458. Telegram From the Department of State to the Embassy in Belgium1

696. Leo’s 1028 repeated Brussels 551.2 De Kerchove’s views reported reftel show realistic appraisal potential for positive Belgian action in Congo as well as inherent pitfalls. Reports from Leo give us cause for concern about Delperdange’s ability walk tricky tightrope Congolese politics.

Therefore keeping in mind caveats expressed para 6 reftel3 and our desire not to get involved in question Delperdange’s effectiveness Embassy Brussels requested express USG views to GOB, preferably Spaak, along following lines:

1. Assumption of power by Mobutu may be last real opportunity in short-run for Congo to gain political stability which has eluded it since 1960. Welcome given Mobutu coup shows basic awareness by Congolese politicians that country tired of instability;

2. However politicians out of power cannot be expected in long run accept system which denies them fruits of power. Over period of time opposition to present regime will probably build, possibly making Mobutu, unless he able to strike balance and adjustment with most political groups, revert to increasing repressive measures;

3. Therefore it seems important that regime make good start, within limitations its present resources, to resolve outstanding problems or begin to do so;

4. GOB appears to have unparalleled opportunity with maximum Congolese cooperation to make constructive contribution to resolution security, administrative, economic and financial problems;

5. US hopes therefore that GOB can show maximum flexibility in meeting needs for technical, economic and military assistance to present government. In many ways military assistance in terms increased number military advisors, which apparently desired by Mobutu, is easiest method of assistance. Although we believe ceiling on [Page 667] numbers Belgian military personnel should be raised we suggest this should be gradual process. Too rapid build-up would not only give Belgium bad image Congo and elsewhere but in long run also make Mobutu vulnerable to domestic and international criticism. More fundamental method help Congo probably lies in field technical assistance especially strengthening administrative teams. Finally balance of payments assistance (including but not restricted to proposed $20 million credit) is needed to fill FX gap and contribute to stability we seek for Congo. Latter, we realize, is predicated on more effective performance by GDRC in putting financial house into better order;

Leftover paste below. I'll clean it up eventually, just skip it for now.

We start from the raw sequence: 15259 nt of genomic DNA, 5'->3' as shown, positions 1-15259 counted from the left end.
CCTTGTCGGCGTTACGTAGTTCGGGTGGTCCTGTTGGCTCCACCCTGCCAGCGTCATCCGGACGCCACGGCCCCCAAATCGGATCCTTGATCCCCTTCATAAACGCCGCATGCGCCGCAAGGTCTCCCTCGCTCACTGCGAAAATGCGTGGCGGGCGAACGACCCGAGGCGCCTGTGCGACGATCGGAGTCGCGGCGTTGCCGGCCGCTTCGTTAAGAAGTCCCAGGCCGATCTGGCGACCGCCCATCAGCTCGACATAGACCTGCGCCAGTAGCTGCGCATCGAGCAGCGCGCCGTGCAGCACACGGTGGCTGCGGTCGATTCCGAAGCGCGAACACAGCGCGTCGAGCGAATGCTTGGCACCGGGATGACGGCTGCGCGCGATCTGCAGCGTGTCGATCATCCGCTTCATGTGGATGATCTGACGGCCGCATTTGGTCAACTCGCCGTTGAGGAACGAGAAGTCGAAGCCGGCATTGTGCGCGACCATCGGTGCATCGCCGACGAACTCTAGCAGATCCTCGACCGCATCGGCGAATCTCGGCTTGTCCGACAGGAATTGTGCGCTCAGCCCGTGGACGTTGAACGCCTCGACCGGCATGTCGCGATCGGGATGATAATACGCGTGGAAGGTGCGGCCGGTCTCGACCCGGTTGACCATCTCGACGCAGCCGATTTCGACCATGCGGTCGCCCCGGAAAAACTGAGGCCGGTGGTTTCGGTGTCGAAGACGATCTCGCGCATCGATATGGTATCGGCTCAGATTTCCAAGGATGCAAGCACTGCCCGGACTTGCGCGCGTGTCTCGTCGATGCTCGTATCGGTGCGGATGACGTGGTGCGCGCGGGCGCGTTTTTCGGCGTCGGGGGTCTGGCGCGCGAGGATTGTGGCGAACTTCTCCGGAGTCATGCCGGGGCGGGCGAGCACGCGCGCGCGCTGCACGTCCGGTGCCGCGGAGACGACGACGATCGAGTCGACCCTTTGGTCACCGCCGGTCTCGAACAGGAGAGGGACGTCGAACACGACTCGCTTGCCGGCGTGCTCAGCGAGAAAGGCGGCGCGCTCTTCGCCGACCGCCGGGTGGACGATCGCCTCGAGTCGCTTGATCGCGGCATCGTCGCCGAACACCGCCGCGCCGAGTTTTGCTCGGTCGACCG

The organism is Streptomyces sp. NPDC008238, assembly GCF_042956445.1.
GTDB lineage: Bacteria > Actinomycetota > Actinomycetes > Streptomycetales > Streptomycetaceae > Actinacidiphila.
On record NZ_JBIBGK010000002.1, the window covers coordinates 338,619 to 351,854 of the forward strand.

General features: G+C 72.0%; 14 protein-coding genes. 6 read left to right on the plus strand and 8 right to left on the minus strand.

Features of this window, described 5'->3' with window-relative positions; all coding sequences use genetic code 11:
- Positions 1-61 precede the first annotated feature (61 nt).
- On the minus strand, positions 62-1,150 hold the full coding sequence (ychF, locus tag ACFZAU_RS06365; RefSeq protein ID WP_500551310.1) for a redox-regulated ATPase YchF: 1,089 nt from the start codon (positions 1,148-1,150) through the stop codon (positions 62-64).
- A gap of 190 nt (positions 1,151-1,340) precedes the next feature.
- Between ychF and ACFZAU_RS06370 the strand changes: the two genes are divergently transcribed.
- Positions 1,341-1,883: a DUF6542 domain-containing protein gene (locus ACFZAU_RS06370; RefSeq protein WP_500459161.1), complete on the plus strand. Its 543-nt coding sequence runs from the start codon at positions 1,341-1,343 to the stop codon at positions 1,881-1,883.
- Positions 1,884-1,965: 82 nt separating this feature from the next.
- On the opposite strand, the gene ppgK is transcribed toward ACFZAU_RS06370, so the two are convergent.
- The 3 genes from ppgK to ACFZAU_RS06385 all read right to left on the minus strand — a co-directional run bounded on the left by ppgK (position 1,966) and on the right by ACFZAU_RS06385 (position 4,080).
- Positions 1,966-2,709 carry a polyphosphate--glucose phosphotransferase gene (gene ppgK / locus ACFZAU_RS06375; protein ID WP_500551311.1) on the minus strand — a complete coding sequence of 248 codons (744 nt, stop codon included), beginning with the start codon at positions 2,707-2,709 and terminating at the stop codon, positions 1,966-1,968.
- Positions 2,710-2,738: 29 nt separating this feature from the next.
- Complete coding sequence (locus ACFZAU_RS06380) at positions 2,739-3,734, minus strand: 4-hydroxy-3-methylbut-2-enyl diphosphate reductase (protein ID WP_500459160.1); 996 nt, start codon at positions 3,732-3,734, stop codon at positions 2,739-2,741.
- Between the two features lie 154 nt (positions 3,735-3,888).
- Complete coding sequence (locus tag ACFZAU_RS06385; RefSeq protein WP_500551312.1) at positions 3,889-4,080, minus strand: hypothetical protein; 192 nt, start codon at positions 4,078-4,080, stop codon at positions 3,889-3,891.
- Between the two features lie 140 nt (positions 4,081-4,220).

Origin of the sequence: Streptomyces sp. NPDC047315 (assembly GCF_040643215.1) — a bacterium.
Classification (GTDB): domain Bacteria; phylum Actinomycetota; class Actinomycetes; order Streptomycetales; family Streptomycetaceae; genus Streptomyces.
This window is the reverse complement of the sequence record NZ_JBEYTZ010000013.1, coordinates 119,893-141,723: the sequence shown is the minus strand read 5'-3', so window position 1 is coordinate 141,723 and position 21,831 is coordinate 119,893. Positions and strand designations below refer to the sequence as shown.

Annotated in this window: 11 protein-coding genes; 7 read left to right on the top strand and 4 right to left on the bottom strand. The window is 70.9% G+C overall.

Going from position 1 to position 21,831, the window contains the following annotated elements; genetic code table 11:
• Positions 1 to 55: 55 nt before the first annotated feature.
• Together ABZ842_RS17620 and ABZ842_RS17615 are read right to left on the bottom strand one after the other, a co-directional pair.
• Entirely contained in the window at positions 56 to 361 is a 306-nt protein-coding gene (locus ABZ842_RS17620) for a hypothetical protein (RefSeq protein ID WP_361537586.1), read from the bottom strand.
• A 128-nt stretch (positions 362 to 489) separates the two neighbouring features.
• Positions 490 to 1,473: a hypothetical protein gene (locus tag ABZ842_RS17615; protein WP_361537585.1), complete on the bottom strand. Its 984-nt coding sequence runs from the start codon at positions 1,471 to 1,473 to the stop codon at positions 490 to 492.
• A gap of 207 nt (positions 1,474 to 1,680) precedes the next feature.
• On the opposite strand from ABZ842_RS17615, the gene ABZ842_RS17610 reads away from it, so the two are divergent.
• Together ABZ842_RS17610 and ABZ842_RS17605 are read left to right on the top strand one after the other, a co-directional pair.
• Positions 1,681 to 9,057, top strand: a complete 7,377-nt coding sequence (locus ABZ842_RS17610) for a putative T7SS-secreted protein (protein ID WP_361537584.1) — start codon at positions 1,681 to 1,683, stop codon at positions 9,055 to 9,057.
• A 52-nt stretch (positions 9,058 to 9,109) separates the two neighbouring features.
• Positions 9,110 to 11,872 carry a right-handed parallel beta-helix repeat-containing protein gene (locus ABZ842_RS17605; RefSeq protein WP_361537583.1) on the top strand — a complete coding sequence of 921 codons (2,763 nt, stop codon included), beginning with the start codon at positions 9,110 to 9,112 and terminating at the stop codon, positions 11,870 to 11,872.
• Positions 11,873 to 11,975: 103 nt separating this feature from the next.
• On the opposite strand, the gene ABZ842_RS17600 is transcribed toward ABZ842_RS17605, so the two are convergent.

6. In summary we believe GOB should seize opportunity offered it to be forthcoming toward reasonable, realistic, well documented requests for assistance. At same time it would be best avoid precipitous action which could be interpreted as Belgian re-colonization or neocolonialism.4

  1. Source: National Archives, RG 59, Central Files 1964–66, POL 23–9 THE CONGO. Confidential; Limdis. Drafted by Schaufele; cleared by Brown, Moffat, and Stearns; and approved by Williams. Repeated to Leopoldville and CINCSTRIKE.
  2. In telegram 1028 from Leopoldville, November 28, Godley reported that De Kerchove was desperately worried about the situation in the Congo because Mobutu was looking to Belgium for assistance and he feared that Belgium might not come through. (Ibid.)
  3. In paragraph 6, Godley reported that De Kerchove had spoken to him frankly and in confidence, but that he had told Spaak he would be discussing his views with Godley.
  4. In telegram 655 from Brussels, December 3, Knight reported that he had given Spaak a full rundown on Washington’s thinking concerning the new situation in the Congo as reflected in this telegram. Spaak stated that he concurred in the basic thrust of the Department’s assessment, although he did not comment directly on specifics. He said he had sent a warm letter to Mobutu. The Mobutu government represented a last chance and every effort must be made to take advantage of it. (National Archives, RG 59, Central Files 1964–66, POL 23–9 THE CONGO)